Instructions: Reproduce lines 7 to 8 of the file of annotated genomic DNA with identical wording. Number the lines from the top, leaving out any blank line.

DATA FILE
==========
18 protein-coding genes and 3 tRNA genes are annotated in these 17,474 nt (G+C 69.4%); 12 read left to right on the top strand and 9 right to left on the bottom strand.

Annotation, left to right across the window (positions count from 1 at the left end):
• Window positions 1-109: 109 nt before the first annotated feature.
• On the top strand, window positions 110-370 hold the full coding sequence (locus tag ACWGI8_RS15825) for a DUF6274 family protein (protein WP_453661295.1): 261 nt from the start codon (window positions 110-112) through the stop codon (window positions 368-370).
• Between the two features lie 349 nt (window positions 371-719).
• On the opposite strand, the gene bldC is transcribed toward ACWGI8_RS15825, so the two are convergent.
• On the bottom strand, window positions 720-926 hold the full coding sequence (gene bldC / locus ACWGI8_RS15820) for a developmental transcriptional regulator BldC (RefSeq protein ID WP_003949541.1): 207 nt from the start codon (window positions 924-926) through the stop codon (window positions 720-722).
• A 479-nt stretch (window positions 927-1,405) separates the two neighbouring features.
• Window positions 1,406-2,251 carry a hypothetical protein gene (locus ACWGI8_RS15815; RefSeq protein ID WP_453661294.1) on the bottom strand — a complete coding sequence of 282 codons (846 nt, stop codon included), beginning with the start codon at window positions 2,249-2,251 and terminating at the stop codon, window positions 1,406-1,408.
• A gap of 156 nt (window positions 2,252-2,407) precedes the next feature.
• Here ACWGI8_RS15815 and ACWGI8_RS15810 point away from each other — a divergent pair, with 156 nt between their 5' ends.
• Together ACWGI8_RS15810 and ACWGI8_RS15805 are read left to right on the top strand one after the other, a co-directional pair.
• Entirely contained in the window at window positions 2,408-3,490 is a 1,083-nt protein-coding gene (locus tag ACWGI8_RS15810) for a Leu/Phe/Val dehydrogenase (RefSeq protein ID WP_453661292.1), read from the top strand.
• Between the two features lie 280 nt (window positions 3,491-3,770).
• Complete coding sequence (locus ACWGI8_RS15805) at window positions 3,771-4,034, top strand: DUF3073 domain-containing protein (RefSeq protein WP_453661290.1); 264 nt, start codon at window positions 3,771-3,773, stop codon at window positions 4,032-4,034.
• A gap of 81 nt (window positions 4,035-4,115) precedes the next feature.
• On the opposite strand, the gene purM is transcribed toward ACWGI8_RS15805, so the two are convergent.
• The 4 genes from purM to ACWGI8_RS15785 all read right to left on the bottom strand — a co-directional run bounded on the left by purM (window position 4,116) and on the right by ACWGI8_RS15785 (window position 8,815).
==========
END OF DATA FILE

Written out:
• On the bottom strand, window positions 720-926 hold the full coding sequence (gene bldC / locus ACWGI8_RS15820) for a developmental transcriptional regulator BldC (RefSeq protein ID WP_003949541.1): 207 nt from the start codon (window positions 924-926) through the stop codon (window positions 720-722).
• A 479-nt stretch (window positions 927-1,405) separates the two neighbouring features.